Legal Standard "State court rulings on the admissibility of evidence generally fall outside the scope of federal habeas relief, which is designed only to remedy violations of federal law." Winzer v. Hall, 494 F.3d 1192, 1198 (9th Cir.2007). The United States Supreme Court has clearly established that "a state court's evidentiary ruling, even if erroneous, is grounds for federal habeas relief only if it renders the state proceedings so fundamentally unfair as to violate due process." Spivey v. Rocha, 194 F.3d 971, 977-78 (9th Cir.1999) (citing, inter alia, Hill v. United States, 368 U.S. 424, 428, 82 S.Ct. 468 (1962)). In addition, "[a] successful petition for collateral relief rooted in a claim of trial error must demonstrate actual prejudice, that is, a 'substantial and injurious effect or influence in determining the jury's verdict.'" Renderos v. Ryan, 469 F.3d 788, 798 (9th Cir.2006) (quoting Brecht v. Abrahamson, 507 U.S. 619, 637, 113 S.Ct. 1710 (1993)).

Discussion At trial, petitioner's ex-girlfriend, T.L., testified about an incident in 2001, a week after she ended her relationship with petitioner, where petitioner broke into her home, assaulted and raped her. Petitioner contends that the admission of this testimony was more prejudicial than probative and it was likely petitioner was convicted in the instant case based on this prior bad act. Petitioner argues that the admission of this propensity evidence was a violation of federal due process. The Court of Appeal, Third District denied this claim on appeal with a reasoned decision.

Generally, evidence of a person's character or past conduct to prove conduct on a specified occasion is inadmissible. (Evid.Code, § 1101, subd. (a).)*fn2 Section 1109 provides an exception for prior acts of domestic violence in a domestic violence case. (§ 1109.) This section permits a jury to consider prior incidents of domestic violence for the purpose of showing a defendant's propensity to commit offenses of the same type. (Ibid.) However, the evidence is still subject to section 352. Section 352 permits a court to exclude evidence if its probative value is substantially outweighed by the probability that its admission will necessitate undue consumption of time or create substantial danger of undue prejudice, of confusion, or misleading the jury. (People v. Harris (1998) 60 Cal.App.4th 727, 730.) Section 352 weighing is a safeguard that ensures admission of propensity evidence does not violate due process. (People v. Harris, supra, at p. 730.)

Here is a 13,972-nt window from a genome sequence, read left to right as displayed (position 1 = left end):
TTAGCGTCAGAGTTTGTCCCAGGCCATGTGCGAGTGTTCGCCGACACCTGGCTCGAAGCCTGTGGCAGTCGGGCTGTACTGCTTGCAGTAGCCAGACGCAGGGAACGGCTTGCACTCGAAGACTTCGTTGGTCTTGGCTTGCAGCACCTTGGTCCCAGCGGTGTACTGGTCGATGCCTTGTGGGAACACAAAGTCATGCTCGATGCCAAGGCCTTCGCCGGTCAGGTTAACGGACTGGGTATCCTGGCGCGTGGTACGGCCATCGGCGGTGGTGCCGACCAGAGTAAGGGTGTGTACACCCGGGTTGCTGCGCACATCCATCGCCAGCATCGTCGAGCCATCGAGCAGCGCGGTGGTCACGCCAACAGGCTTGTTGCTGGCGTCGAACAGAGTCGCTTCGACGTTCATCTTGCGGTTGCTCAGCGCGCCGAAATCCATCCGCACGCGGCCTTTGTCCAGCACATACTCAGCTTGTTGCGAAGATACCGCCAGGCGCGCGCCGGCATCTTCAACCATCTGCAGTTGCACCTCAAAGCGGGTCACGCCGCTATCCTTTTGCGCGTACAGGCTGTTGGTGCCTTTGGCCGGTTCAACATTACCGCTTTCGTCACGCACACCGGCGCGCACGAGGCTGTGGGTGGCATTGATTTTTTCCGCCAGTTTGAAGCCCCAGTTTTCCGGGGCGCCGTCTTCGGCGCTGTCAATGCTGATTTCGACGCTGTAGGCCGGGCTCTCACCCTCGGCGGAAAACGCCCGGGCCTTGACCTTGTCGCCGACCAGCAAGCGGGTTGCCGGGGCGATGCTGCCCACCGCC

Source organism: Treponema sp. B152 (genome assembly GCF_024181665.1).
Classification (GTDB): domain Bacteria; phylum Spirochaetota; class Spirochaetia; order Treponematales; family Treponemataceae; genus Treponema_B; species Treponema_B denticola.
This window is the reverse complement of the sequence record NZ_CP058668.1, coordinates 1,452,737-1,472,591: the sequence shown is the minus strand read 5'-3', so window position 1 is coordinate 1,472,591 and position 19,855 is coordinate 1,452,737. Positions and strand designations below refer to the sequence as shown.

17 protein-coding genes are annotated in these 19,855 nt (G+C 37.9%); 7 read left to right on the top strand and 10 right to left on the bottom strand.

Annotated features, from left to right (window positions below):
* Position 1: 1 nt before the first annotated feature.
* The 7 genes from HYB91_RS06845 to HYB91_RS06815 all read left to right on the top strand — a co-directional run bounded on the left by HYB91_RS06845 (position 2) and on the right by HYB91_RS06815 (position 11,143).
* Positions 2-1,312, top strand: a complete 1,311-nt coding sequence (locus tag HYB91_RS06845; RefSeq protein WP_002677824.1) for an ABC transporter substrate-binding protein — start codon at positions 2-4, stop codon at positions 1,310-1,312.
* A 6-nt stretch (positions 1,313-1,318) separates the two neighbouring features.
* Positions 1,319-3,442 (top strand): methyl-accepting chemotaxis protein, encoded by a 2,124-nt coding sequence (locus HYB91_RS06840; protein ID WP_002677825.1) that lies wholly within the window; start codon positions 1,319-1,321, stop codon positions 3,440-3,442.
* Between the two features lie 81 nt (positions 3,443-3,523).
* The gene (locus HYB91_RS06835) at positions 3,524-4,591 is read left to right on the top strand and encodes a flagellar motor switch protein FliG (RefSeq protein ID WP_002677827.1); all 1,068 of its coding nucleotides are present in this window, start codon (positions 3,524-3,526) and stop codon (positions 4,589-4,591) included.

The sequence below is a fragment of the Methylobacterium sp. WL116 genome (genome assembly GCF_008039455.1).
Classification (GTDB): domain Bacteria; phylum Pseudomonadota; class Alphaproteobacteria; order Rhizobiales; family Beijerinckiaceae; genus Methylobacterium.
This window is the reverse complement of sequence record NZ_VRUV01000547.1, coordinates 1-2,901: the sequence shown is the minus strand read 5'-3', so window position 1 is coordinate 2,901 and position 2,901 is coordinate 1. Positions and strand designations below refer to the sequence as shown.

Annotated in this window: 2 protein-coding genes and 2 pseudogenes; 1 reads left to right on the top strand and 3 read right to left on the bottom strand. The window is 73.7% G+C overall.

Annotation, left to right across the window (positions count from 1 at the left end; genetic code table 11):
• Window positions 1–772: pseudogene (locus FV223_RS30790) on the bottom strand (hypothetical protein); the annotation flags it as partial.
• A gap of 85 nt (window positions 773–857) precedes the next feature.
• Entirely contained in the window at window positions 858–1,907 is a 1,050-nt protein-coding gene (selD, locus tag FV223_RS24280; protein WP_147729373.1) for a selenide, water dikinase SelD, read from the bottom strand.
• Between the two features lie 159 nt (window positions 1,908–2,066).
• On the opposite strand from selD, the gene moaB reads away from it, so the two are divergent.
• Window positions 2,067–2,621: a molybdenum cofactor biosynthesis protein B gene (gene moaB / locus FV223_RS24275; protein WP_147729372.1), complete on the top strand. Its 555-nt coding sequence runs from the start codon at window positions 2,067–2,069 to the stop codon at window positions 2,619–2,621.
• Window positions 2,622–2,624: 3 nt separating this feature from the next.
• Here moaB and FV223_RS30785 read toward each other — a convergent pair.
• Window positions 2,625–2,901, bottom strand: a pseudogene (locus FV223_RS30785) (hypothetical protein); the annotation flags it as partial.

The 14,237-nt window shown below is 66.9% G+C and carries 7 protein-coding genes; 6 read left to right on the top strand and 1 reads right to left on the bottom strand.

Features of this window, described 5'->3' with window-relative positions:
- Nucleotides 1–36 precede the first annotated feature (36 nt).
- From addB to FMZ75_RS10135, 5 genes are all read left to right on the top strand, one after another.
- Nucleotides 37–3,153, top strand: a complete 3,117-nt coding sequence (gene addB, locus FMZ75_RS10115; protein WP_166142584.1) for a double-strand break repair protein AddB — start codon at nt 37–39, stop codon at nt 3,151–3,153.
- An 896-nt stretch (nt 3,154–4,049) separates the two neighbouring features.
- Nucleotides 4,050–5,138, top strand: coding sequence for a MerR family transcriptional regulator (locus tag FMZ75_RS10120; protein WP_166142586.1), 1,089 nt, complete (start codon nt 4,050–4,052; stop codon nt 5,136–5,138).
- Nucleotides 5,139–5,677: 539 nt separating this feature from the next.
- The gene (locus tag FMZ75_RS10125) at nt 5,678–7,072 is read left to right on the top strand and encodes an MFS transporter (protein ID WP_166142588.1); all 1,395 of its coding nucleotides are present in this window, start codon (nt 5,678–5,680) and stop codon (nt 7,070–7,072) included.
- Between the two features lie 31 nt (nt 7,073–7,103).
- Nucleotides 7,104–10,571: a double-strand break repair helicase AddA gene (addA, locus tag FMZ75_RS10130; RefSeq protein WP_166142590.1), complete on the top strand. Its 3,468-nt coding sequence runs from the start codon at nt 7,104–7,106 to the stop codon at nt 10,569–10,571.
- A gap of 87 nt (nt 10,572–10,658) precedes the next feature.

The trial court's decision under section 352 is reviewed for abuse of discretion. (People v. Escobar (2000) 82 Cal.App.4th 1085, 1097.) It will not be overturned unless "palpably arbitrary, capricious and patently absurd." (People v. Jennings (2000) 81 Cal.App.4th 1301, 1314.)

Defendant asserts the assault described in T.L.'s testimony involved an unauthorized entry and lying in wait, two factors not found in the other charged and uncharged offenses. These factors do not render the assault described in T.L.'s testimony inadmissible under section 352. The assault on T.L. tended to show defendant's propensity to commit acts of violence against domestic partners with whom he was dissatisfied. Although the charged offenses did not involve this level of planning or lying in wait, they were at least as violent as the assault described in T.L.'s testimony. The testimony of defendant's initial assault on T.L. was relevant propensity testimony and not so prejudicial as to warrant exclusion under section 352.

Defendant also argues the testimony should have been excluded because it included defendant's rape or sexual assault on T.L. He is mistaken.

For a definition of "domestic violence," section 1109, subdivision (d)(3), refers to the meaning set forth in Penal Code section 13700: "(a) 'Abuse' means intentionally or recklessly causing or attempting to cause bodily injury, or placing another person in reasonable apprehension of imminent serious bodily injury to himself or herself, or another. [¶] (b) 'Domestic violence' means abuse committed against an adult or a minor who is a... person with whom the suspect has had a child or is having or has had a dating or engagement relationship." This includes the crime of rape. (People v. Poplar (1999) 70 Cal.App.4th 1129, 1139 (Poplar ).) Indeed, "rape is a higher level of domestic violence, a similar act of control." ( Ibid.)

There was overwhelming, detailed evidence of defendant committing several vicious assaults on K.G., his wife. Defendant's sexual assault evidence against T.L. was not prejudicial in light of the remaining prior misconduct evidence including the evidence that defendant assaulted K.G. in the presence of K.G.'s child, or K.G.'s testimony regarding the instant offenses. "The evidence was extremely probative, showing defendant's propensity for violence against domestic partners. The prior incidents of domestic violence were not the sort to evoke an emotional bias against defendant. [Citation.]" (Poplar, supra, 70 Cal.App.4th at p. 1139.) Accordingly, we conclude the trial court correctly admitted the sexual assault testimony.